’Be it so, then. Stopchase, let the men be ready at this hour on the morrow. The rest of the day is their own.’
So saying, Roger Heywood turned away, in no small distress, although he concealed it, both at the loss of the mare and his son’s grief over it. Betaking himself to his study, he plunged himself straightway deep in the comfort of the last born and longest named of Milton’s tracts.
The moment he was gone, Richard, who had now made up his mind as to his first procedure, sent Stopchase away, saddled Oliver, rode slowly out of the yard, and struck across the fields. After a half-hour’s ride he stopped at a lonely cottage at the foot of a rock on the banks of the Usk. There he dismounted, and having fastened his horse to the little gate in front, entered a small garden full of sweet-smelling herbs mingled with a few flowers, and going up to the door, knocked, and then lifted the latch.
The witch’s cottage.
Richard was met on the threshold by mistress Rees, in the same old-fashioned dress, all but the hat, which I have already described. On her head she wore a widow’s cap, with large crown, thick frill, and black ribbon encircling it between them. She welcomed him with the kindness almost of an old nurse, and led the way to the one chair in the room—beside the hearth, where a fire of peat was smouldering rather than burning beneath the griddle, on which she was cooking oat-cake. The cottage was clean and tidy. From the smoky rafters hung many bunches of dried herbs, which she used partly for medicines, partly for charms.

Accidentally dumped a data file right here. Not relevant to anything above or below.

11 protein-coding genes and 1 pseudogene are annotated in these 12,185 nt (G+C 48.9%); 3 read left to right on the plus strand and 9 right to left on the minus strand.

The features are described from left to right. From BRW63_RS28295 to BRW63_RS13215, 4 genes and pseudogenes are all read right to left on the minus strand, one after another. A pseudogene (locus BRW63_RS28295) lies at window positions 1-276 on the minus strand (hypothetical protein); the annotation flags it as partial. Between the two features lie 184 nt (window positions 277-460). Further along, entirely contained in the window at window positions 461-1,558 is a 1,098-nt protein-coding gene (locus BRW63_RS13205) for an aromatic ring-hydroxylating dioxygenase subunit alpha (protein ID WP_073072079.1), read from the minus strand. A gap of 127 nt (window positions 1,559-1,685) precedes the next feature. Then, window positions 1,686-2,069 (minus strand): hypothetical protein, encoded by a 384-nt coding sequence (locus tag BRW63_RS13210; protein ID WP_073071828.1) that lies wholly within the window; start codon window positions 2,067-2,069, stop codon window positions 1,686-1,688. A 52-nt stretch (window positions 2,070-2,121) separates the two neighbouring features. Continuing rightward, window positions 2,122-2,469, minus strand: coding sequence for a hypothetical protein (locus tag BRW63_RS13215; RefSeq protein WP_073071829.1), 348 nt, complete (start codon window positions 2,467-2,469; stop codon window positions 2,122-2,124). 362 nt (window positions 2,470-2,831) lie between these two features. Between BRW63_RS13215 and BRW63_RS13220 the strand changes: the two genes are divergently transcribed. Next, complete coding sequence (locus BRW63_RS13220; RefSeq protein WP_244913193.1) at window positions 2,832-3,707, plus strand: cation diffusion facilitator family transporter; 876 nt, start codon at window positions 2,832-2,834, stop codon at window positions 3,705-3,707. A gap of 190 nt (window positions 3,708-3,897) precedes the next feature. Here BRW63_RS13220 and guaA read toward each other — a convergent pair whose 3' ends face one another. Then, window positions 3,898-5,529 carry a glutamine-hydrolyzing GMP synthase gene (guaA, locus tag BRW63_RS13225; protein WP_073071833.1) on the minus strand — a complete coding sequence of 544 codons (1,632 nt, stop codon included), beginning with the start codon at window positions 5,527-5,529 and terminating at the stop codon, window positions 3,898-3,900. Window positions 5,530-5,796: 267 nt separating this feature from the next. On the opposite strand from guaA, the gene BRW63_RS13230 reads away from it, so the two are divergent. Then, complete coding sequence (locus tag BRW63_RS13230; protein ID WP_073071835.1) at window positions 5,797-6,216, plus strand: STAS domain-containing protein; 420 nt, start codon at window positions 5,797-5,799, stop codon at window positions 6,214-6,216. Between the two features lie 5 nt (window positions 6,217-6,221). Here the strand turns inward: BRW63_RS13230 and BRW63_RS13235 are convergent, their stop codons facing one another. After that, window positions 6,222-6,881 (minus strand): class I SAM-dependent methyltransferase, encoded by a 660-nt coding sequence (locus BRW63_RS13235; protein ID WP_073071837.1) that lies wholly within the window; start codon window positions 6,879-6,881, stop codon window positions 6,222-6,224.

To herself, the line dividing these uses was not very clearly discernible.
‘I am in trouble, mistress Rees,’ said Richard, as he seated himself.
‘Most men do be in trouble most times, master Heywood,’ returned the old woman. ’Dost find thou hast taken the wrong part, eh?—There be no need to tell what aileth thee. ’Tis a bit easier to cast off a maiden than to forget her—eh?’
’No, mistress Rees. I came not to trouble thee concerning what is past and gone,’ said Richard with a sigh. ’It is a taste of thy knowledge I want rather than of thy skill.’
‘What skill I have is honest,’ said the old woman.
’Far be it from thee to say otherwise, mother Rees. But I need it not now. Tell me, hast thou not been once and again within the great gates of Raglan castle?’
‘Yes, my son—oftener than I can tell thee,’ answered the old woman. ’It is but a se’night agone that I sat a talking with my son Thomas Rees in the chimney corner of Raglan kitchen, after the supper was served and the cook at rest. It was there my lad was turnspit once upon a time, for as great a man as he is now with my lord and all the household. Those were hard times after my good man left me, master Heywood. But the cream will to the top, and there is my son now—who but he in kitchen and hall? Well, of all places in the mortal world, that Raglan passes!’